You may get a job at Wal-Mart and expect me to be happy. And if I think that you have “Wal-Mart potential”, I may very well be happy. But if I see a young George Washington Carver or Granville Woods in your because of your gift in science, don’t consider it ‘hate’, if I express disappointment and challenge you to do more.
You may sing for a Talent Night show. To the audience, you may have brought the house down. But I — knowing your potential and having heard you on some of your best days — may say “I think you can do better.” Is that “hate”? (Actually, I think the “hateful” thing is to let someone walk away thinking they are doing great when in your heart you know they can do better. Usually you’ll see that from someone who wants you to stay confined to that area — it takes love to inspire you and push you to do more.)
And is it hating for me to reflect on the incredible career of William Drayton….. and now, even though he’s making significantly more money — probably more than he’s ever made as Chuck D’s hype man — express disappointment that for every great concert that he was a part of….and all the ways that he helped to make Public Enemy one of the most important groups of any genre in its time….. that he’ll probably be remembered less speaking out against Arizona not recognizing the King Holiday….. and more for living in a house with 10 women watching them degrade themselves in front of you? I guess to many folks, I’m considered a hater. But I like Flav. I respect the fact that he has to do what he has to do to take care of his family. But I’m brave enough to go against the grain and express the fact that I think he can do a lot better. And unlike many today, I still have my copy of “It Takes A Nation of Millions To Hold Us Back” and “Fear of a Black Planet.” I’m that voice at the talent show telling you — amidst the cheers — that I think you have the ability to do better.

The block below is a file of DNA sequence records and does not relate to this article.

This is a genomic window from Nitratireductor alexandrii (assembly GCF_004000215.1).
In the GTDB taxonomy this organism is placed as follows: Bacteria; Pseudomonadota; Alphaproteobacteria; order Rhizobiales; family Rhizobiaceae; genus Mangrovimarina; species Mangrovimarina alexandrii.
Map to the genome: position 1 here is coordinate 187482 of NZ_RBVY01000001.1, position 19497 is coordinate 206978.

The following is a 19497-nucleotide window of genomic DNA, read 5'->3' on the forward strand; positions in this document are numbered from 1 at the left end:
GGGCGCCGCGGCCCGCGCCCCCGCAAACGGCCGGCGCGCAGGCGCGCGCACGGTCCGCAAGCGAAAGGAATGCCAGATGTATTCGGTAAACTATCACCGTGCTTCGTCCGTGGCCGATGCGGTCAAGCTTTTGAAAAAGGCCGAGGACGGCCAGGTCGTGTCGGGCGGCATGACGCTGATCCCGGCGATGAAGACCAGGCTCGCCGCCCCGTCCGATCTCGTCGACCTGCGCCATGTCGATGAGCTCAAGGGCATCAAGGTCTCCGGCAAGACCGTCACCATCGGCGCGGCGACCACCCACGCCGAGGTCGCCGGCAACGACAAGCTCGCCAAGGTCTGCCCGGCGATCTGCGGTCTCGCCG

Reflecting on my educational and professional careers, I’ve dealt with a variety of different authority figures. In my experience, the best influences on me were the folks who saw my potential and pushed me in some way to do more. “Is this the best that you can write?” “This is garbage — don’t give me garbage.” “I’d expect that from most of the other folks”. All of these are criticisms I’ve received. Actual criticisms over the years. And sadly, I feel as if many younger adults coming up today would “shake off” the lesson as “just some more people trying to hate on my skills”, and not someone who’s trying to get you to step up your game.
I guess this is a long way to go from “a picture of Beyonce and Tina drinking milk.” But to me it’s bigger than that. It’s about accepting criticism for what it’s worth. And I guess that’s where my heart is tonight. Don’t be afraid to challenge one another to do better. And as the receiver of that feedback, don’t cast it aside immediately as “someone who’s hatin’ on you” and perhaps receive it as constructive criticism. There will be folks who don’t understand your talent. There will be folks who don’t quite see the direction you’re headed in. But don’t mix those folks in with the ones who are trying to motivate you to do better.